Cynically, I’ve been known to ask for examples of population based initiatives that actually led to sustained increases in physical activity (with the expectation of there not being any).
Well, I can’t do so anymore as Scotland’s managed to increase recreational walking by 13% over a 6 year period for the whole of their population!
Their National Walking Strategy targeted Scotland’s 5 million residents with messages about the health benefits of walking.
The strategy involved multiple sectors including:
And together their aim was to create a culture of walking by way of developing better walking environments that supported ease and convenience.
How to counsel patients on physical activity became a topic in medical schools. The Daily Mile encouraged 1,000 schools to help every student walk, run, or jog a mile a day, increased funding for active transport programs was obtained including a doubling of infrastructure funding for same, #SoMe was leveraged to share encouragement and information to the public, and community walking programs were launched nationwide.
Now before you get too excited, the bar was low to begin with whereby the increase in walking represented the self-report of walking at least 30 minutes for recreation once over the past month, but at least it’s a start.
Changing behaviour requires more than just education and a good reason to do so, it also requires a change to social norms and culture, as well as environmental engineering. Clearly there’s more to do in Scotland and elsewhere, but nice to see that these needles might actually be movable.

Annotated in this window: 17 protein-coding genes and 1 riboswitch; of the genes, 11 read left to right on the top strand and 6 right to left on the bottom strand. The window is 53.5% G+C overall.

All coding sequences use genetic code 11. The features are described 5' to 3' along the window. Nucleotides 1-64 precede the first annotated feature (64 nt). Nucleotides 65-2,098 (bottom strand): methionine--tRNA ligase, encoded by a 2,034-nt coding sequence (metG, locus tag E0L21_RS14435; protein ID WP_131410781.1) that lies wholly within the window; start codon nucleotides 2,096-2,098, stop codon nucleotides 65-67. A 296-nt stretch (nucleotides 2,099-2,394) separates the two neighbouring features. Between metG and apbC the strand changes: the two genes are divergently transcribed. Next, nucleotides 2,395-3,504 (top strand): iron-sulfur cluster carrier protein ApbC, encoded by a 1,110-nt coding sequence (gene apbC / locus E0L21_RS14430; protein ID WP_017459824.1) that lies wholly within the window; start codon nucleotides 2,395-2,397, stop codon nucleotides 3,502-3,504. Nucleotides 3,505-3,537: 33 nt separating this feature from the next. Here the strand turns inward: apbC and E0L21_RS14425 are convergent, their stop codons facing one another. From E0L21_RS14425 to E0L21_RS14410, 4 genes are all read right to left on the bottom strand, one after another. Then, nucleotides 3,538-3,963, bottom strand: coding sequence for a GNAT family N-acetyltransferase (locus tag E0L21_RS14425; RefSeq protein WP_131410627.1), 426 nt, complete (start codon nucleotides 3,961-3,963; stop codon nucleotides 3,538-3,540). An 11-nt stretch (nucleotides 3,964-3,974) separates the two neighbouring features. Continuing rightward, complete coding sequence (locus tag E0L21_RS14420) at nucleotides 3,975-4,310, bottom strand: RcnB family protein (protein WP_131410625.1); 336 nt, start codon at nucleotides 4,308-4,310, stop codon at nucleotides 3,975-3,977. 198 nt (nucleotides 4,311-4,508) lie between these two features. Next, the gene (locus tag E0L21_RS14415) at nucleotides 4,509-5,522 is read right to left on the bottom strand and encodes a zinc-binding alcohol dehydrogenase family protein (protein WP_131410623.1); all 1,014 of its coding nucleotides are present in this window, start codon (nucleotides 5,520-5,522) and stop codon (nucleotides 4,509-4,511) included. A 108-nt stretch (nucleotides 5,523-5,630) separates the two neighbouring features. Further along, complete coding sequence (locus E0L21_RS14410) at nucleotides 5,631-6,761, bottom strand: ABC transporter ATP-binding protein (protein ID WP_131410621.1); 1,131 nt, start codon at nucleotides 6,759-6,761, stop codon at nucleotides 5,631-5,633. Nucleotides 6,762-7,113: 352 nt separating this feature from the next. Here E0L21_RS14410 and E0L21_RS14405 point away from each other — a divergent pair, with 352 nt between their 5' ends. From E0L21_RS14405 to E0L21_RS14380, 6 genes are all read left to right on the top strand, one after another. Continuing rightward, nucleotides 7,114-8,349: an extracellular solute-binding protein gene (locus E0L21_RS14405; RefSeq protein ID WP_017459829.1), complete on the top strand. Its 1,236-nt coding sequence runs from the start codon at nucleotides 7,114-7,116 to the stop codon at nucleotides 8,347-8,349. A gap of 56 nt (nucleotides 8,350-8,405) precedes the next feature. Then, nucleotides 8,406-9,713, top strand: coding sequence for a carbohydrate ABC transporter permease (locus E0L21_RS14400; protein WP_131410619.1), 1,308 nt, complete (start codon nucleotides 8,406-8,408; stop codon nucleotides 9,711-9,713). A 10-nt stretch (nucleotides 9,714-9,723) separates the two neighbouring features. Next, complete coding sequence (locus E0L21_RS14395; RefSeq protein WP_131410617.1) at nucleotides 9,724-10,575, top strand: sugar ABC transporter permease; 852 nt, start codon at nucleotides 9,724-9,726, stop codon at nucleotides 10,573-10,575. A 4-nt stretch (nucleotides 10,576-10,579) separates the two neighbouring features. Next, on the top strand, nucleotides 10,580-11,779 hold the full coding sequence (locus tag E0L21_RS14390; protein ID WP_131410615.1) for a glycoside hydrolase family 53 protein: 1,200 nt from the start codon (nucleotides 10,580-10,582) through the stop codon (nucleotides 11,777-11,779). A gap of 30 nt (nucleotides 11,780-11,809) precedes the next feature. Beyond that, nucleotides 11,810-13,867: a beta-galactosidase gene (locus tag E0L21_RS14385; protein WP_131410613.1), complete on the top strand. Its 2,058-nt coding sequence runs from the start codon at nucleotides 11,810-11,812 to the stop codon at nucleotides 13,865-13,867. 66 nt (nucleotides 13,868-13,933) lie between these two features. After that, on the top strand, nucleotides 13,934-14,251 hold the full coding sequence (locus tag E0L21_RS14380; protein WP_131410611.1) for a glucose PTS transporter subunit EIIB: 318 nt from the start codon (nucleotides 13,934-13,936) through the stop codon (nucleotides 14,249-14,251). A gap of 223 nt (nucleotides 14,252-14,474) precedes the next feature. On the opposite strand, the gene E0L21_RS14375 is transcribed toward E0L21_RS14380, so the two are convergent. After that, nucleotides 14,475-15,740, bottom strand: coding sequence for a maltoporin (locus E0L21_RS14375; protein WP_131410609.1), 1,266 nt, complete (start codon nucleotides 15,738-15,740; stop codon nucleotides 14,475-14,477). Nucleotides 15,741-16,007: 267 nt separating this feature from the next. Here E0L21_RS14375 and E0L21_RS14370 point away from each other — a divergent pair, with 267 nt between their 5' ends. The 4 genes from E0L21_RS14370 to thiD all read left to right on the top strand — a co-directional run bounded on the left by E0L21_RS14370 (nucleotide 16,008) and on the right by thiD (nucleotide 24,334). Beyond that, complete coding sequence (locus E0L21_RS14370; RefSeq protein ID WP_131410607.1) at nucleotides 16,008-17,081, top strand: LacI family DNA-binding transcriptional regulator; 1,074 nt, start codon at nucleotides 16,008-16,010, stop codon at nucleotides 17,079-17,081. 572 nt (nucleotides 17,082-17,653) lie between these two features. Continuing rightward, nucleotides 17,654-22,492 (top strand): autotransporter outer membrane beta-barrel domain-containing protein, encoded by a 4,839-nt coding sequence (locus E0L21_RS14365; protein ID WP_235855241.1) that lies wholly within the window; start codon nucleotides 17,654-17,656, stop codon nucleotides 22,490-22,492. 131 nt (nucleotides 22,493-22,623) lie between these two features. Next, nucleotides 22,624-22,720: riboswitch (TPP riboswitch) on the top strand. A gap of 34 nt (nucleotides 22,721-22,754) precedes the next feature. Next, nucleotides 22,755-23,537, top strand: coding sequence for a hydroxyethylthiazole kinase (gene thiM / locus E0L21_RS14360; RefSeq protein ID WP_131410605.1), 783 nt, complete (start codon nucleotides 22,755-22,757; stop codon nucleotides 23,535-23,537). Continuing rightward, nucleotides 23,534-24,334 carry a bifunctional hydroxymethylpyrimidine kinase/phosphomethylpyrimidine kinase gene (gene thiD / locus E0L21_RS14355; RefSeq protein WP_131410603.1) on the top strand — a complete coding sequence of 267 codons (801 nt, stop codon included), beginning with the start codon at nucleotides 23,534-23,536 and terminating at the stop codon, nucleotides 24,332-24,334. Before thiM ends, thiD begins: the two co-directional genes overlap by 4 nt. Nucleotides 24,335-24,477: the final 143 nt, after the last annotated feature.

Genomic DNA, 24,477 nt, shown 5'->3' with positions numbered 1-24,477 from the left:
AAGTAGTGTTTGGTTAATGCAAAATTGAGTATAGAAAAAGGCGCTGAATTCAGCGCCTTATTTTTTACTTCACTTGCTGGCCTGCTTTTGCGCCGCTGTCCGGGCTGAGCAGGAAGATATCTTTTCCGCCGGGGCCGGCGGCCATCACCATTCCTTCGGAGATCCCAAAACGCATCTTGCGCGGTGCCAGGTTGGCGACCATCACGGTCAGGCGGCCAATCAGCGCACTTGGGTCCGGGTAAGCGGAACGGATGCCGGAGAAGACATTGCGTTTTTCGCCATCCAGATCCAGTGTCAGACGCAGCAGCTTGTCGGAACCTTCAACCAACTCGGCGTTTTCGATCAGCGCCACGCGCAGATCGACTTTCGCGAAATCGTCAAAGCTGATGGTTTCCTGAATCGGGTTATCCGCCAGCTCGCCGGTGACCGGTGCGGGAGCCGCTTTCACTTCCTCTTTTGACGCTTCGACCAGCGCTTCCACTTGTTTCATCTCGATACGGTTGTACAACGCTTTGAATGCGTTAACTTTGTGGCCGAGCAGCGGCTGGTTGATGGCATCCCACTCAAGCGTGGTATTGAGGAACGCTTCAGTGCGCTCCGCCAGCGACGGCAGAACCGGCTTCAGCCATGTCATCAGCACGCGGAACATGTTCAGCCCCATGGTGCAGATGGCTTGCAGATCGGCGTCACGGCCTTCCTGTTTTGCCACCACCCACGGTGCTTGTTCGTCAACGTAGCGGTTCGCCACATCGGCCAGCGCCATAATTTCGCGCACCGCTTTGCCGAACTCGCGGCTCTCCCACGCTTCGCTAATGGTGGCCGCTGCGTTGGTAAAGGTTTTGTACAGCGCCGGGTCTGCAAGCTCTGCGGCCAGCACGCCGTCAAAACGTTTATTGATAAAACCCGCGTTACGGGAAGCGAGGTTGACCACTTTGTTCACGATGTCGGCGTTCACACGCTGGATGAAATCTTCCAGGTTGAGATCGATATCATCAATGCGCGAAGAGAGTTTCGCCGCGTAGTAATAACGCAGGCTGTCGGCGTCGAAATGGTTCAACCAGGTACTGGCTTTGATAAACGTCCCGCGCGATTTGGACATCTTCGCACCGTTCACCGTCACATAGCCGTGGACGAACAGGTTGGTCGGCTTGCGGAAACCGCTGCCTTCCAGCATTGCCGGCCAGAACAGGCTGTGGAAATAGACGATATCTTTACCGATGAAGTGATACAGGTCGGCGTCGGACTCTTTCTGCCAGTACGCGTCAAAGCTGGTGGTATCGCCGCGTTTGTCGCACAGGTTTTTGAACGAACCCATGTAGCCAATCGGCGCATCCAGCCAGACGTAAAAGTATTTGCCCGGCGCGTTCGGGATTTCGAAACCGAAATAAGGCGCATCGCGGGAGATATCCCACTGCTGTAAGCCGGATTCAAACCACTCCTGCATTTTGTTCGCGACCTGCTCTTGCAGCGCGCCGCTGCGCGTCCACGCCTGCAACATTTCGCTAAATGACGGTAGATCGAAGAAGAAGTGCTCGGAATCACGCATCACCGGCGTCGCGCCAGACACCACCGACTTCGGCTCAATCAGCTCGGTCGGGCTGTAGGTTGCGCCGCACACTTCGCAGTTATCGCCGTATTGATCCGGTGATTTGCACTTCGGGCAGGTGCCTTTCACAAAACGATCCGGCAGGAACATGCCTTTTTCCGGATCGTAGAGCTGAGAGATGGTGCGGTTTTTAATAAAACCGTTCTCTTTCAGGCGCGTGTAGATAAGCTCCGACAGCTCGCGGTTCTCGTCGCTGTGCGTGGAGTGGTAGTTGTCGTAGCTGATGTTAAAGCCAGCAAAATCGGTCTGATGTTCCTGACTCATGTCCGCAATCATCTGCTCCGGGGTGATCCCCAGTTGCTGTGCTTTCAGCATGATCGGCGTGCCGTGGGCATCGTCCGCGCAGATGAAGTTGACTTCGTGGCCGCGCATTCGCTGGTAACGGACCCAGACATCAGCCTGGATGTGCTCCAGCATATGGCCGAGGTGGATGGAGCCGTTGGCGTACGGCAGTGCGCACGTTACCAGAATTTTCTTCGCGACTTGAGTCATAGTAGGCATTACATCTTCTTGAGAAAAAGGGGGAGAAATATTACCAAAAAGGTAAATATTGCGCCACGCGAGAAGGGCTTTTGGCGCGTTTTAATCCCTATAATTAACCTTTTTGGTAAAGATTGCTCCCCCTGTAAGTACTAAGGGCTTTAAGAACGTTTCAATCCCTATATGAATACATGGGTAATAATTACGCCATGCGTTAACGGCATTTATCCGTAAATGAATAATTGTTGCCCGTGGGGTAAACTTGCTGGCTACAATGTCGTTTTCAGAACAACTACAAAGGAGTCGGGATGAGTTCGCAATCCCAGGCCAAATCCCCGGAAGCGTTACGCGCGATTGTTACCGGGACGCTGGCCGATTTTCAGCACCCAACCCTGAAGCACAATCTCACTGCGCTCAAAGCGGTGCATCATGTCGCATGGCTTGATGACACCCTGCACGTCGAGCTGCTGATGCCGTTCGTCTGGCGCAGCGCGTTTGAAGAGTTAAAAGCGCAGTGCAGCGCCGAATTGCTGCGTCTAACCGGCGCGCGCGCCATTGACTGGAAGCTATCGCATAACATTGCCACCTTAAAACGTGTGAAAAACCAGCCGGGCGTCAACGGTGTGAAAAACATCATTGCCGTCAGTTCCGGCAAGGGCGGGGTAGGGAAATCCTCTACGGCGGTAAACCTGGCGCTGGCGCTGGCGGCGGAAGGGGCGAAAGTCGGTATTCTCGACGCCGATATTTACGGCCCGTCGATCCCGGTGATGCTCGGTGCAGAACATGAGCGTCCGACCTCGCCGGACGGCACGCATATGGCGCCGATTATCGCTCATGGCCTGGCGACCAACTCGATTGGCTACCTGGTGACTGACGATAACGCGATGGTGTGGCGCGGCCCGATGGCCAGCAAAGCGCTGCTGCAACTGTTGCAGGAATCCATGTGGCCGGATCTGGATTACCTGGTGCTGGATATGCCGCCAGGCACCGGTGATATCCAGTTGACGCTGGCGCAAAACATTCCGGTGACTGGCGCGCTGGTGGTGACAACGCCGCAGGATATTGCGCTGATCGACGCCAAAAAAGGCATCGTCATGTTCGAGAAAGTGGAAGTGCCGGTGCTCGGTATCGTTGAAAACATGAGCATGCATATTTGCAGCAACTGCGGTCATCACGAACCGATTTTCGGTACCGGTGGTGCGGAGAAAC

One of the possible reasons that in freely living humans exercise doesn’t seem to add up to weight loss as math might predict is that freely living humans might eat back their burned calories. Some may do so consequent to increased hunger. Others to a sense of virtue and the inclination to reward themselves for their hard work. Others still because marketing has convinced them that they must refuel, recover, replenish, etc..
A new study,Activity energy expenditure is an independent predictor of energy intake in humans, published this year in the International Journal of Obesity, set out to look at this phenomenon.
Now to be clear, the study certainly wasn’t designed to explain exercise’s impact on weight. It was just 7 days long and it involved the retrospective analysis of data from 5 prior studies and did not directly measure energy expenditure or energy intake. Instead researchers utilized estimated energy expenditure by way of heart rate and indirect calorimetry data, and energy intake by way of known to be problematic food diaries.
My stats skills are nowhere near good enough to comment on the various treatments of the data, but here’s the scatter plot of the impact of energy expenditure on energy intake.
The increase in energy intake the authors attributed to energy expenditure wasn’t high, roughly 3% of total daily calories (around 70 in this sample), an amount too small to explain away exercise’s often uninspiring impact on weight loss.
Truth be told, I’d have predicted the difference to be larger as eating more consequent to exercise is something I know many people do for one or more of the various reasons mentioned above.
Of course none of this changes the fact that exercise has tremendous health benefits at any weight and that weight shouldn’t be your driver for upping yours if you’re able.